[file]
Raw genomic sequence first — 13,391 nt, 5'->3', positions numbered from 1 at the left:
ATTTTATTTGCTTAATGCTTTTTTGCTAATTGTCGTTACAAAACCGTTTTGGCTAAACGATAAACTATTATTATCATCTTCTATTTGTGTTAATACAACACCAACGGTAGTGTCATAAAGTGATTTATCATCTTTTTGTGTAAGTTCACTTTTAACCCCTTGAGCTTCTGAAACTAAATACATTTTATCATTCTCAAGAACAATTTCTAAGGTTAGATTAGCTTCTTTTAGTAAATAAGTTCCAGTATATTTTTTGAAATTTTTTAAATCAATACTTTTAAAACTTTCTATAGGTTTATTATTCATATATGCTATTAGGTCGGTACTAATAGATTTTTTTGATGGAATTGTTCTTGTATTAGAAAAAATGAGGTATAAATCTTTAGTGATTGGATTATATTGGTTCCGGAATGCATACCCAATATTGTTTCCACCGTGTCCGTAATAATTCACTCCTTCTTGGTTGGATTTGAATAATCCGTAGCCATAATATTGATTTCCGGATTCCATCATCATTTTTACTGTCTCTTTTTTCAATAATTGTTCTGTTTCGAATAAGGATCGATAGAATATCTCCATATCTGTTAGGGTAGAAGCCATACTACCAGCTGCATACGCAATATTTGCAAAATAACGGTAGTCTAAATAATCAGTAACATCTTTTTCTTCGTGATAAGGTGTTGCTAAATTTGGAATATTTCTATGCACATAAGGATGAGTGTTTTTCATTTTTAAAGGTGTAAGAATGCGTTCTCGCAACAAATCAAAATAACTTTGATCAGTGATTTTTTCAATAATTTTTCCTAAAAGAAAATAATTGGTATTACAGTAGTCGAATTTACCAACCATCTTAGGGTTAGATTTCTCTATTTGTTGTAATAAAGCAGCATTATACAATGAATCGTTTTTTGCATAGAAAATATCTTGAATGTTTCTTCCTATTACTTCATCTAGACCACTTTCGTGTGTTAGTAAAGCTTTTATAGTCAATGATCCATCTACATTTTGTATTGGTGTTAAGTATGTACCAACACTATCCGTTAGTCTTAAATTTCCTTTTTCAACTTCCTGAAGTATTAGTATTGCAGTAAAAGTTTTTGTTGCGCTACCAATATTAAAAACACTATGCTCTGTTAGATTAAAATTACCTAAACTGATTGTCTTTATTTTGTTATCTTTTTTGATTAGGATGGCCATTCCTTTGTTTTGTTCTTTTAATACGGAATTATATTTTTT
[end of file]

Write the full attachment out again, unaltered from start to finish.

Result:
Raw genomic sequence first — 13,391 nt, 5'->3', positions numbered from 1 at the left:
ATTTTATTTGCTTAATGCTTTTTTGCTAATTGTCGTTACAAAACCGTTTTGGCTAAACGATAAACTATTATTATCATCTTCTATTTGTGTTAATACAACACCAACGGTAGTGTCATAAAGTGATTTATCATCTTTTTGTGTAAGTTCACTTTTAACCCCTTGAGCTTCTGAAACTAAATACATTTTATCATTCTCAAGAACAATTTCTAAGGTTAGATTAGCTTCTTTTAGTAAATAAGTTCCAGTATATTTTTTGAAATTTTTTAAATCAATACTTTTAAAACTTTCTATAGGTTTATTATTCATATATGCTATTAGGTCGGTACTAATAGATTTTTTTGATGGAATTGTTCTTGTATTAGAAAAAATGAGGTATAAATCTTTAGTGATTGGATTATATTGGTTCCGGAATGCATACCCAATATTGTTTCCACCGTGTCCGTAATAATTCACTCCTTCTTGGTTGGATTTGAATAATCCGTAGCCATAATATTGATTTCCGGATTCCATCATCATTTTTACTGTCTCTTTTTTCAATAATTGTTCTGTTTCGAATAAGGATCGATAGAATATCTCCATATCTGTTAGGGTAGAAGCCATACTACCAGCTGCATACGCAATATTTGCAAAATAACGGTAGTCTAAATAATCAGTAACATCTTTTTCTTCGTGATAAGGTGTTGCTAAATTTGGAATATTTCTATGCACATAAGGATGAGTGTTTTTCATTTTTAAAGGTGTAAGAATGCGTTCTCGCAACAAATCAAAATAACTTTGATCAGTGATTTTTTCAATAATTTTTCCTAAAAGAAAATAATTGGTATTACAGTAGTCGAATTTACCAACCATCTTAGGGTTAGATTTCTCTATTTGTTGTAATAAAGCAGCATTATACAATGAATCGTTTTTTGCATAGAAAATATCTTGAATGTTTCTTCCTATTACTTCATCTAGACCACTTTCGTGTGTTAGTAAAGCTTTTATAGTCAATGATCCATCTACATTTTGTATTGGTGTTAAGTATGTACCAACACTATCCGTTAGTCTTAAATTTCCTTTTTCAACTTCCTGAAGTATTAGTATTGCAGTAAAAGTTTTTGTTGCGCTACCAATATTAAAAACACTATGCTCTGTTAGATTAAAATTACCTAAACTGATTGTCTTTATTTTGTTATCTTTTTTGATTAGGATGGCCATTCCTTTGTTTTGTTCTTTTAATACGGAATTATATTTTTT